After Winnipeg called worst place in Canada for racism, city leaders admit there is a problem
January 22, 2015
After acknowledging the Treaty 1 Metis land on which he stood, the mayor of Winnipeg took a long, deep breath Thursday and said racism against Aboriginal people is a big problem in his city.
Flanked by a number of social, political and cultural leaders in the prairie city summoned to his office with only an hour’s notice, Mayor Brian Bowman stressed that racism is a problem nationwide, not just in Winnipeg.
But he did not dispute the claim made on the cover of Maclean’s magazine, published Thursday, that claimed “Canada has a bigger race problem than America. And it’s ugliest in Winnipeg.” In fact he went further, saying he hopes Winnipeg can “lead the nation” in eradicating racism.
“Racism and intolerance exists in every community, but we do have a problem in Winnipeg,” Mr. Bowman told the National Post by phone. “Instead of shrinking from the challenge, we need to rise up and we need to do better as a community.”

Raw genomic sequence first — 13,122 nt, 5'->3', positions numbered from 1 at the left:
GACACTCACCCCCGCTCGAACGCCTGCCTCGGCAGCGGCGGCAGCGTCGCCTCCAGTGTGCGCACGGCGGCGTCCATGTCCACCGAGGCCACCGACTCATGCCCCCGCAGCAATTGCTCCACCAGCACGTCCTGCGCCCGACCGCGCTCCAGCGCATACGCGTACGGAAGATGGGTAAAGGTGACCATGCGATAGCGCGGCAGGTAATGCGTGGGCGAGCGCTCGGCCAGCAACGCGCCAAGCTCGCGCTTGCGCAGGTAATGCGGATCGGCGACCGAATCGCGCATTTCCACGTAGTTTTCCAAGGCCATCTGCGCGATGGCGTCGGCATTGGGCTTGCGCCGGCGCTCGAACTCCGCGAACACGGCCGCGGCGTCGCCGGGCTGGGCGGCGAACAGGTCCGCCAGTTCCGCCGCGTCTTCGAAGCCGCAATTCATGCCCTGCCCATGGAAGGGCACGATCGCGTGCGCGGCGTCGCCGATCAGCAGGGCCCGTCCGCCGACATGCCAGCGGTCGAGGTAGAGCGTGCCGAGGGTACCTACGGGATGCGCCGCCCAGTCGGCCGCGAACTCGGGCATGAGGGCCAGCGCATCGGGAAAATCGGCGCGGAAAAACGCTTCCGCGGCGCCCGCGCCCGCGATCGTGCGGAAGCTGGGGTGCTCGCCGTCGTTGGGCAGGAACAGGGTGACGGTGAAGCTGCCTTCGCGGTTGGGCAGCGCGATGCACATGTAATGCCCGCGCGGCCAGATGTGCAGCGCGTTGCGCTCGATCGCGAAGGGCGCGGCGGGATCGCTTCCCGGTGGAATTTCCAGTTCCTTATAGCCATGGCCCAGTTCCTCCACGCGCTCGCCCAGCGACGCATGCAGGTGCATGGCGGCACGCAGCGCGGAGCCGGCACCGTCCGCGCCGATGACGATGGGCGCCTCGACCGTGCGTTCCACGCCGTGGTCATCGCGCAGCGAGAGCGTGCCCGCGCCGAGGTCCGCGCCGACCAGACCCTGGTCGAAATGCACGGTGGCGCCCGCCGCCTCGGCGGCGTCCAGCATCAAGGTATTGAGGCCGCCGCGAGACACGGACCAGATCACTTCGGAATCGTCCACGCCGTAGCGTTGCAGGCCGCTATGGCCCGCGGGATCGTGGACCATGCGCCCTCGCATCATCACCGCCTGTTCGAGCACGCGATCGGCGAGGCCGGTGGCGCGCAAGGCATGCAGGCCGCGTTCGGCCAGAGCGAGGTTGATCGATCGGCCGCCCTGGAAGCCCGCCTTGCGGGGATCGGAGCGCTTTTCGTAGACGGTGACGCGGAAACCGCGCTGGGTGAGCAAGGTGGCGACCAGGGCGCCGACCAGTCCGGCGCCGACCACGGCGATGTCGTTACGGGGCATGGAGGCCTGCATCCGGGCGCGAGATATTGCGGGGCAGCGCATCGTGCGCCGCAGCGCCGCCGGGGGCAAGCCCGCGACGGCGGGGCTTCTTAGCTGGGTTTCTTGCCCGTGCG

The article — the reason for his hastily called press conference — said national attention on the death of 15-year-old Aboriginal girl Tina Fontaine last summer has forced the city of 633,000 to face its “festering” racism. Indigenous writer Rosanna Deerchild, who is depicted on the cover, said she is routinely called a “stupid squaw” — a deeply derogatory term for Aboriginal women.
“We’re here together to face this head-on as one community,” Mr. Bowman told the media.
It was a significant step for the leader of Winnipeg and perhaps a critical one for the city’s first mayor of aboriginal descent, though the former privacy lawyer rarely mentioned his heritage during his campaign.
By Sarah Boesveld, National Post | Link to Article